Existing AFMs operate largely in laboratory temperature and pressure environments. A number of heated stage options exist for samples in a gas environment - this way a small sample area (since the sample itself is small) is heated to the desired temperature with the rest of the microscope operating as normal since it is not significantly heated up. On the high pressure front, pressurized gaseous environment chambers have been explored (still at a fraction of our desired pressure of 17MPa) as well as pressurized supercritical CO2 devices. The purpose of our AFM is to explore the previously inaccessible region of materials in high temperature (350C) high pressure (17MPa) water and steam (air would also be possible - but for high temperature air other existing designs could be used). These conditions - water approaching the critical point - are relevant to power plants where water is used as a heat transfer fluid (which includes non-gas fossil fuel plants, geothermal plants, and nuclear plants) since thermodynamically the highest efficiency of energy generation occurs at the highest temperature difference - so these industries have an incentive to use as high a water temperature as reasonable (and have already taken steps to do so - opposing factors include materials degradation at high temperature and safety concerns). There are a number of existing problems that this AFM will enable us to explore directly - corrosion of materials under these extreme conditions, interparticle forces, and fouling processes.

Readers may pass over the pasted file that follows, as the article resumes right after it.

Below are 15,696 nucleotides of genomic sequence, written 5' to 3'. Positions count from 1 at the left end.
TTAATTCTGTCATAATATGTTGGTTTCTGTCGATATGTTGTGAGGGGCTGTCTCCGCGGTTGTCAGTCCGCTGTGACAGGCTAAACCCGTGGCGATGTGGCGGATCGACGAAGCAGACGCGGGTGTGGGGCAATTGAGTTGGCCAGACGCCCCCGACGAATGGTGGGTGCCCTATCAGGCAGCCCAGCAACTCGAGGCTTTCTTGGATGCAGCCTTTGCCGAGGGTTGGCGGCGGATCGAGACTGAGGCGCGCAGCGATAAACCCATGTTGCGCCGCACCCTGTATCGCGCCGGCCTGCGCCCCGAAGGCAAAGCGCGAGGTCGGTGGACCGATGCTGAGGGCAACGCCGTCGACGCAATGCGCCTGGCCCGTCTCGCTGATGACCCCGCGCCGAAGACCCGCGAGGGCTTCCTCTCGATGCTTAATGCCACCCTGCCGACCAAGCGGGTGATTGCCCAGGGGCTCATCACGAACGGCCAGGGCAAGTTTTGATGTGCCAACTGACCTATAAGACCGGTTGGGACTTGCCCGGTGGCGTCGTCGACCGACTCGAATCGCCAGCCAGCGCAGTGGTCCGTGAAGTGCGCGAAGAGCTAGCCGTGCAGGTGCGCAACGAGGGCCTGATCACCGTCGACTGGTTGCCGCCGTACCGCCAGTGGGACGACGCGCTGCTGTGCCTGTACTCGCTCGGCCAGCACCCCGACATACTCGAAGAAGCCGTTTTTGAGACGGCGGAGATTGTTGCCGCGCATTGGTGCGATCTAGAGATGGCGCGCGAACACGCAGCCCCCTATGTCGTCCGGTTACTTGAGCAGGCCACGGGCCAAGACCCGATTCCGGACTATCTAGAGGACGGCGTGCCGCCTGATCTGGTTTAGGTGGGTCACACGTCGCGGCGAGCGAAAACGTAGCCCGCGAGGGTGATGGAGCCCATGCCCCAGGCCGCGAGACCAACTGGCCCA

An interferometric test apparatus to prove the concept of nanoscale actuation through a pressure boundary, using sealing elements as flexures.
Presented at 2017 EUSPEN international conference (upcoming)